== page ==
WASHINGTON – The odds are against him, but Republican Michael Hargadon is taking on longtime Rep. Elijah Cummings — and three others — for the 7th Congressional District seat.
The Woodstock resident is the only one of Cummings four opponents able to raise a reportable amount of money for his campaign, but Cummings has all of the beat in cash, voter registration and name recognition.
The “Hargadon for U.S. Congress” campaign has raised “about $20,000,” Hargadon said Tuesday. As of Oct. 15, Hargadon, a dentist, has $1,460 on hand for his campaign, according to the Federal Election Commission’s Web site.
Cummings has collected $851,800, with $648,209 on hand, according the Web site.
On his Web site, Hargadon said he is against amnesty, welfare, and benefits for illegal immigrants. Hargadon is in favor of more civil liberties, especially when it comes to wiretaps.
The economy is the “No. 1” key issue of the campaign, Hargadon said, and it’s where he and Cummings show some clear differences.
Hargadon backs free markets and thought the $700 billion economic bailout package passed recently was “wrong.” He also disagreed with Cummings’ vote switch on the issue.
Cummings joined Rep. Donna Edwards, D-Fort Washington, in creating an alternative bailout package and voting against the original proposal because it failed to help homeowners, according to a Sept. 29 press release from Cummings’ Web site.
Both Cummings and Edwards voted for the proposal the second time, with Cummings promising that his constituents “will not be forgotten.”
“I think it just shows how weak he was,” Hargadon said, who said he thinks Cummings was pressured by House leaders such as Speaker Nancy Pelosi, D-Calif., to vote in favor of the package.
The second bill, Hargadon said, was worse than the first because it had “over $150 billion worth” of more pork.
“I don’t think big government should be involved with big business, and I definitely don’t think they should of spent $700 billion of our money and giving it to Wall Street,” Hargadon said.
The married father of four and grandfather of two is also running a platform based on “economic freedoms,” “individual liberty,” and fiscal responsibility.
Calls to Cummings’ offices were not returned.
Hargadon said he’s got another thing going for him in the district dominated by Democratic registration. He’s “not a politician,” and is not beholden to special interests.
“I just want to be obliged to the people of the 7th District,” Hargadon said.
The district is heavily Democratic. As of Oct. 25, there were 406,515 registered voters, with 287,235 Democrats and 65,361 Republicans, according to online records from the Maryland State Board of Elections.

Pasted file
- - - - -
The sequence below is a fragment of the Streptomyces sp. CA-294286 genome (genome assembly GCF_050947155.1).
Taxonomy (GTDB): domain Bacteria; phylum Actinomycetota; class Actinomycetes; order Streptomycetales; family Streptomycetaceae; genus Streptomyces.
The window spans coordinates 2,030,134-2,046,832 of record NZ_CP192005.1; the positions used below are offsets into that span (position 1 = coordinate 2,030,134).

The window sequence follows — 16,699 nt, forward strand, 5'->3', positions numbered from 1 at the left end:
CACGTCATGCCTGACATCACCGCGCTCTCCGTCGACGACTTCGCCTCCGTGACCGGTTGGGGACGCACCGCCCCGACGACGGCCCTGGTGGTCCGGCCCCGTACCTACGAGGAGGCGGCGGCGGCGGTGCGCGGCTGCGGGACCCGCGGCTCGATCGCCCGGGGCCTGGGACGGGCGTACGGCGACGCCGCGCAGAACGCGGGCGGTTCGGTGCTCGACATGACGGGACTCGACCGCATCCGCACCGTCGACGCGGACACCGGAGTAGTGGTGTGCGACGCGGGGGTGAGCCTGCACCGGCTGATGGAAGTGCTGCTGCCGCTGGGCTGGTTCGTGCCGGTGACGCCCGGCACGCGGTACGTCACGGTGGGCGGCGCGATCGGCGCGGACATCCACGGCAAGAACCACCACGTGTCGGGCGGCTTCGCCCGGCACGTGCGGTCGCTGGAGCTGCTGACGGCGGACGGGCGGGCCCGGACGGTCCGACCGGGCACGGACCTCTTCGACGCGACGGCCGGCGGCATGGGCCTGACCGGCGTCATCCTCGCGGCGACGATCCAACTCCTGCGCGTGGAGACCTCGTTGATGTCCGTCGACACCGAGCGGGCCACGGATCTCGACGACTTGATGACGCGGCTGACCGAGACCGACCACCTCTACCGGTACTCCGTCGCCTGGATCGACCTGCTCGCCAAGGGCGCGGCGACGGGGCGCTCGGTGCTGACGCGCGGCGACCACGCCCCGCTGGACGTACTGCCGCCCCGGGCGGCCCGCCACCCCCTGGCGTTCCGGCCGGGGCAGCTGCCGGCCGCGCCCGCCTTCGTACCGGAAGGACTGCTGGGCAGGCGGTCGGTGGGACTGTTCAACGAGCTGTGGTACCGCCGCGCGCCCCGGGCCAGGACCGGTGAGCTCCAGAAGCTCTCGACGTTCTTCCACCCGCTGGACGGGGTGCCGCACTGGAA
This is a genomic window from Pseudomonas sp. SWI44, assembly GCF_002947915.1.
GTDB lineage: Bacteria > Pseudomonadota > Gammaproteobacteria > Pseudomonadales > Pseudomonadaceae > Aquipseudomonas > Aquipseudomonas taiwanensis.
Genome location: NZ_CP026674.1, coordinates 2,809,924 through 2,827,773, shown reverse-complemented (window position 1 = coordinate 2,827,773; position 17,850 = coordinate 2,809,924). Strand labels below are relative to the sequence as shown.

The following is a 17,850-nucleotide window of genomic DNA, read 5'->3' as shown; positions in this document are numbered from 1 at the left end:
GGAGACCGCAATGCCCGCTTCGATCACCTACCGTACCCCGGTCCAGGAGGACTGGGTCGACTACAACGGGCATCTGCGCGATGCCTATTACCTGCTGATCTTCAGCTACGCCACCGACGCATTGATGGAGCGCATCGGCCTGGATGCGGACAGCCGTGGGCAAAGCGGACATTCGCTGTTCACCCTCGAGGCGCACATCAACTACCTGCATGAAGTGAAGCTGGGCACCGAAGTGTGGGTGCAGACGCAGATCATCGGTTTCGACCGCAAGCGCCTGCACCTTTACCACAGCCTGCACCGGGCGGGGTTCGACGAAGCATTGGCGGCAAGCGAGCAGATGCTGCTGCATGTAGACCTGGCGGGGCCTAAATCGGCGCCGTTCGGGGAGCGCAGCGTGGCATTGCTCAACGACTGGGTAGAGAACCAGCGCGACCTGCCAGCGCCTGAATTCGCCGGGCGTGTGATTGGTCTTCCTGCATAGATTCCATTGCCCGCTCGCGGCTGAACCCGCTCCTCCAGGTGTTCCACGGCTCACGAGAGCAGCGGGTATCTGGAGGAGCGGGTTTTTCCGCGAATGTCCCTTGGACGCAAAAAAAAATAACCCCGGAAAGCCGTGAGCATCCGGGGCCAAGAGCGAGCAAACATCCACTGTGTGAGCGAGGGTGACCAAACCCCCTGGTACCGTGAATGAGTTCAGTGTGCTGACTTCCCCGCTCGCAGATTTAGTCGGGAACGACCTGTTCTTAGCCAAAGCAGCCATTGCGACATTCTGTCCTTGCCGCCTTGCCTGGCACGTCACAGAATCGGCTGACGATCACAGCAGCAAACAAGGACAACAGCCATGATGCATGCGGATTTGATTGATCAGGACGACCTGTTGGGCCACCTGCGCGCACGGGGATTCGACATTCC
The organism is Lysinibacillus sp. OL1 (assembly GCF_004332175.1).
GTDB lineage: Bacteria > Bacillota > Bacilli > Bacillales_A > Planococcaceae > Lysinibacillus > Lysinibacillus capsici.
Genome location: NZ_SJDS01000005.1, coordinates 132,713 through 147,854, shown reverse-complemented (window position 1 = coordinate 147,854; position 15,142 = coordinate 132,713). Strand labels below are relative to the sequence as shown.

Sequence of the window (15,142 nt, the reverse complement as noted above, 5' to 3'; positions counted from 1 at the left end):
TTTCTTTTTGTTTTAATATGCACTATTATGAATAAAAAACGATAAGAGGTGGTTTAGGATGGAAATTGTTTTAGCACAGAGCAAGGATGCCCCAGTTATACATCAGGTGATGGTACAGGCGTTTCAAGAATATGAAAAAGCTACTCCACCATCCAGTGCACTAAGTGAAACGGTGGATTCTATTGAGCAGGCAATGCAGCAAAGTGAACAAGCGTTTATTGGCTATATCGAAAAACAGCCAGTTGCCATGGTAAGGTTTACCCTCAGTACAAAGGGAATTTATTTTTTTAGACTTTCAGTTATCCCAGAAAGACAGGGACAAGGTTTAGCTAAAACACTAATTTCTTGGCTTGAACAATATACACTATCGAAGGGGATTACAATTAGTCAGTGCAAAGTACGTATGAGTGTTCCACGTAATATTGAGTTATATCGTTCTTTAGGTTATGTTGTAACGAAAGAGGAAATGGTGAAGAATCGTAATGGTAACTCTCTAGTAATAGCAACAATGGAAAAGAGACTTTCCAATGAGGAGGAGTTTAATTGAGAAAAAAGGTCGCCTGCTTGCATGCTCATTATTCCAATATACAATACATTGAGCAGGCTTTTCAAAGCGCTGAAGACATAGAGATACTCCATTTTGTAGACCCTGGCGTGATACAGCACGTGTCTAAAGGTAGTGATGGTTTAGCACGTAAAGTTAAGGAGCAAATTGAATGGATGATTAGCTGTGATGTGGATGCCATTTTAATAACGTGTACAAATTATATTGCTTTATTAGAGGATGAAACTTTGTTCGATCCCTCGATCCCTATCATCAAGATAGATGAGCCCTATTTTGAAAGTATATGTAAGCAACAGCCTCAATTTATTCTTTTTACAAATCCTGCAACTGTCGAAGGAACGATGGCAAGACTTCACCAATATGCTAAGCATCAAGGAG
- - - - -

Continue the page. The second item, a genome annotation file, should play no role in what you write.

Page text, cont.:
In 2006, Cummings won with 98.1 percent of the vote against write-in opposition. The last time he faced a Republican — Tony Salazar in 2004 — Cummings won 73 percent to 25 percent.
Also running in the 7th is Ray Bly, a write-in candidate and Jessup resident who owns a used appliance store. Bly’s autobiography “Born, Screwed in the U.S.A.,” has been posted on his official Web site.
“We need to take our country back,” Bly said. Even though “a couple hundred” people have given him $25 to $50, Bly said he has refused to take contributions for his campaign, and the FEC Web site said he has no contributions or expenditures.
“I do not want to take any money, because once you start taking money, the people figure you owe them something, and I do not want to owe anybody anything,” Bly said.
The Libertarian candidate is Ronald Owens-Bey. He could not be reached.
The final candidate is Charles Ulysses Smith, a Democratic write-in candidate who said he got his start in public service as a nonprofit associate.
No matter what happens on Nov. 4, Smith said he still wants to work in public service.
“I’m going to keep on doing what I’ve been doing,” Smith said, citing his long association with public officials.
With more funds at his disposal, Cummings has been able to help out Sen. Barack Obama’s, D-Ill., presidential campaign. Cummings was an early supporter of Obama.
The 7th District includes downtown and West Baltimore, parts of west Baltimore County, and a swath of Howard County. Cummings and Rep. John Sarbanes, D-Towson, both share parts of Columbia and Ellicott City.
There are stark contrasts among the district’s constituents. According to a 2006 American Community Survey on the U.S. Census’ Web site, Howard County’s median household income was $96,260, compared to $36,031 in Baltimore city and $59,995 in Baltimore County.
While 15.8 percent of Baltimore’s families live below the poverty level, the same is true for only 5.5 percent of Baltimore County’s families, and 3.2 percent of Howard County’s families, according to the survey’s findings.